Critical reception 
In January 1972 The Age's reviewer Thelma Forshaw described The Female Eunuch as "the orchestrated over-the-back-fence grizzle ... based on the curious fancy ... we were all men, and then some fiend castrated half of us and gave us a ghastly internal bookie's bag called a womb". The newspaper declared that the review "has stirred up a considerable controversy". According to Keith Dunstan in the book, The Best Australian Profiles (2004), "[t]he reviews of [the book] were extremely mixed. The most famous was by [Forshaw] of The Age". Dunstan contrasted this with a positive review by Sylvia Lawson of The Australian, "[it has] been greeted in Australia with some fantastically myopic, complacent and resentful printed comment ... [the book] is neither dogmatic nor complacent, neither strident nor paranoic ... [it is] ranging, exploratory and questioning".
Laura Miller described the book as a "fitful, passionate, scattered text, not cohesive enough to qualify as a manifesto. It's all over the place, impulsive, and fatally naive – which is to say it is the quintessential product of its time."
- Wilde, W H; Hooton, Joy and Andrews, Barry (1994) . The Oxford companion to Australian Literature (2nd ed.). Melbourne: Oxford University Press. p. 271. ISBN 0-19-553381-X. "... the book became almost a sacred text for the international women's liberation movement of the 1970s, notwithstanding sporadic criticism of aspects of its ideology from some feminists."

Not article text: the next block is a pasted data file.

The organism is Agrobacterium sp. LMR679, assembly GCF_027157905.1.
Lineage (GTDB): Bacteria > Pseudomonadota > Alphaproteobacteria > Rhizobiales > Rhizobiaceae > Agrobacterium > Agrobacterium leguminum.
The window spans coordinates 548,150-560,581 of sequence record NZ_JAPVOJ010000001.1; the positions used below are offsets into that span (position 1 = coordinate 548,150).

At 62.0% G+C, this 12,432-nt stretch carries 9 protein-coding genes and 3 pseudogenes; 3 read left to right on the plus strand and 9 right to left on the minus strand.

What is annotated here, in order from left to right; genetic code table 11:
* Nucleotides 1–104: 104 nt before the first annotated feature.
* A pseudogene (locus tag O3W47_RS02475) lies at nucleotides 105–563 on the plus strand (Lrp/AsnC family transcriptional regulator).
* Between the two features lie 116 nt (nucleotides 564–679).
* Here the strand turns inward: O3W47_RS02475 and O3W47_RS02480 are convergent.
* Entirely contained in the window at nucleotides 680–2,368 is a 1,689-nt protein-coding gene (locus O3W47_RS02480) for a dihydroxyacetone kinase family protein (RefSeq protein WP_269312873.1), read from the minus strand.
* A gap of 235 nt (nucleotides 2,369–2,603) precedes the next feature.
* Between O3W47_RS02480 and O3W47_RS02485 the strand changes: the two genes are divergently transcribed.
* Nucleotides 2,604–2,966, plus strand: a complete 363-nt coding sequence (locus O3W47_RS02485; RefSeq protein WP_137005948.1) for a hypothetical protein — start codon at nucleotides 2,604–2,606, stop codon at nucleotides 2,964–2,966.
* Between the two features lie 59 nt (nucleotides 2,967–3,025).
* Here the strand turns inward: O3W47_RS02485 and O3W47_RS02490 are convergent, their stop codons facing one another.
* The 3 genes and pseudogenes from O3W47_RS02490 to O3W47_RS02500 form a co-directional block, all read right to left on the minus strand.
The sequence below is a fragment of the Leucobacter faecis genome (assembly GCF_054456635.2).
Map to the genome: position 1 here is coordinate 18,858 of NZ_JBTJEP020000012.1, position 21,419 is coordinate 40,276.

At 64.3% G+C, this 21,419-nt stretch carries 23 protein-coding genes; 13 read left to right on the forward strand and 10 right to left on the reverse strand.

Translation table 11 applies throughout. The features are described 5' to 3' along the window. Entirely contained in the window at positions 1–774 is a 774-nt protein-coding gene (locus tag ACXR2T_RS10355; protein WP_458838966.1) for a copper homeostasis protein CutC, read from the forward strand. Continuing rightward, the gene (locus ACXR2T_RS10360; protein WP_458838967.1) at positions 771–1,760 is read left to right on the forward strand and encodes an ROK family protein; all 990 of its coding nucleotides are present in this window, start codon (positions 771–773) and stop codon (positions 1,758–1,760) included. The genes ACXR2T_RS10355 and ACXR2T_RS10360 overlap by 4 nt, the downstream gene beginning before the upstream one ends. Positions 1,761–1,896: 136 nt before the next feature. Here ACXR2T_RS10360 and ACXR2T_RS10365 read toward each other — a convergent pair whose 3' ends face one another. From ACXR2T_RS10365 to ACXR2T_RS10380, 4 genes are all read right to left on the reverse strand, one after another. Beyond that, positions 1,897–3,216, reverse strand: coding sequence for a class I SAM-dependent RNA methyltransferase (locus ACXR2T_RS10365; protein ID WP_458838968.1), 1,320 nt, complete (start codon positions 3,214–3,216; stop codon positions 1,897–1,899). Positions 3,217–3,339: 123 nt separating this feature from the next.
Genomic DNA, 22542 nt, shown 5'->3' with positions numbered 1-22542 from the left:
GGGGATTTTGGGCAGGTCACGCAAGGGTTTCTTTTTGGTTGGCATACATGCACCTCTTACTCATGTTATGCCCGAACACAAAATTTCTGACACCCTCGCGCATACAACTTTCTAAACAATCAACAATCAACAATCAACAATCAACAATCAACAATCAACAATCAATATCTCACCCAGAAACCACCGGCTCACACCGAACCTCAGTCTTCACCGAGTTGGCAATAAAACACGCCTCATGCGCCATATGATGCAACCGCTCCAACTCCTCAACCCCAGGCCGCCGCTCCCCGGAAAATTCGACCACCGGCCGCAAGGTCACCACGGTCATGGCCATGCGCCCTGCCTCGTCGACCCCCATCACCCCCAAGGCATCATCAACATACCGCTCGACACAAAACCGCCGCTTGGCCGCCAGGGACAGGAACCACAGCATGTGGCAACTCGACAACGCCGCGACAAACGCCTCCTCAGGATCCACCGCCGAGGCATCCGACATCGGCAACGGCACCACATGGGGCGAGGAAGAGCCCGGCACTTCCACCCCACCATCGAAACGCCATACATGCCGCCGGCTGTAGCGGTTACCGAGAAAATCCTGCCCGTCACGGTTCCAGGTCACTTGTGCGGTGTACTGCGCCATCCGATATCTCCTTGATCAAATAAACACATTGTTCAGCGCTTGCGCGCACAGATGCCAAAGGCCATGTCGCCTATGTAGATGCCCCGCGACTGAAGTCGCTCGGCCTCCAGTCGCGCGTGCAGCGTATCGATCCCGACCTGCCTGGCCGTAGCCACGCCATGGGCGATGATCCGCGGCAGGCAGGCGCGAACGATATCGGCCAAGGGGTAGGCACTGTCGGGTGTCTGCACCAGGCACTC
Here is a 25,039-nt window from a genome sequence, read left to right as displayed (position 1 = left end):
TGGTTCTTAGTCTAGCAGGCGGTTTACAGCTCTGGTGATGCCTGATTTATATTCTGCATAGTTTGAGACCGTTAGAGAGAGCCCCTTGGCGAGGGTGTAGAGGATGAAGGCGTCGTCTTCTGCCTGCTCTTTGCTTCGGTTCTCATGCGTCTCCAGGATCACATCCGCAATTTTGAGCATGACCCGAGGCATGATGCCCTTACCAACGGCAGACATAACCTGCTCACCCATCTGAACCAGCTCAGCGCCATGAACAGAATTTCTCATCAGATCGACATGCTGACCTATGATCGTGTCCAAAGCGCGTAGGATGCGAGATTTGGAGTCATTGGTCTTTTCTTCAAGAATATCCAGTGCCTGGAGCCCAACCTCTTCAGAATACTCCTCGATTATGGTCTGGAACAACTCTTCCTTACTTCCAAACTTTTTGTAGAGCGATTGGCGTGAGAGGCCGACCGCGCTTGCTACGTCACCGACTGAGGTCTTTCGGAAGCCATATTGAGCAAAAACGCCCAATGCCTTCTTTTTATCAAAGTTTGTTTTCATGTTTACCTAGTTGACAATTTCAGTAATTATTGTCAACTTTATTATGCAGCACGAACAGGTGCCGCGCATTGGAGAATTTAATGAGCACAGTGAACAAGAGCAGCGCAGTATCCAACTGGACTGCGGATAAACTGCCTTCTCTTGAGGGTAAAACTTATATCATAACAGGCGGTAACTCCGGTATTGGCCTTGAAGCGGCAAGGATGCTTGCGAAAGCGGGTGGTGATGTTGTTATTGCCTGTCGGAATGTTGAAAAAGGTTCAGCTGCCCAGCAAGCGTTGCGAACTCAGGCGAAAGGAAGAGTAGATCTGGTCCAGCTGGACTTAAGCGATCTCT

- Greer. The Whole Woman Doubleday, ISBN 0-385-60016-X
- Greer, Germaine. "The Female Eunuch." UK: Harper Perennial, 2006.
- Webster, Richard (2005). Why Freud Was Wrong: Sin, Science and Psychoanalysis. Oxford: The Orwell Press. p. 22. ISBN 0-9515922-5-4.
- (Foreword to the Paladin 21st Anniversary Edition, 2006).
- Dunstan, Keith (2004). "Germaine Greer". In Matthew Ricketson. The Best Australian Profiles. Melbourne, Vic: Black Inc. p. 53. ISBN 9781863952934.
- "Letters to the Editor". The Age (Fairfax Media). 20 January 1972. p. 8. Retrieved 13 November 2012.
- Laura Miller (1999-06-22). "Germaine Greer". Brilliant Careers. Salon. pp. 1 of 2. Retrieved 2007-05-22. "They didn't become megastars, but they became a librarian or something. I've heard women say again and again when the subject of Germaine comes up: 'Well, her book changed my life for the better.' And they'll be modest women living pretty ordinary lives, but better lives." Women entirely unlike Germaine Greer, the feminist who improved the world in spite of herself."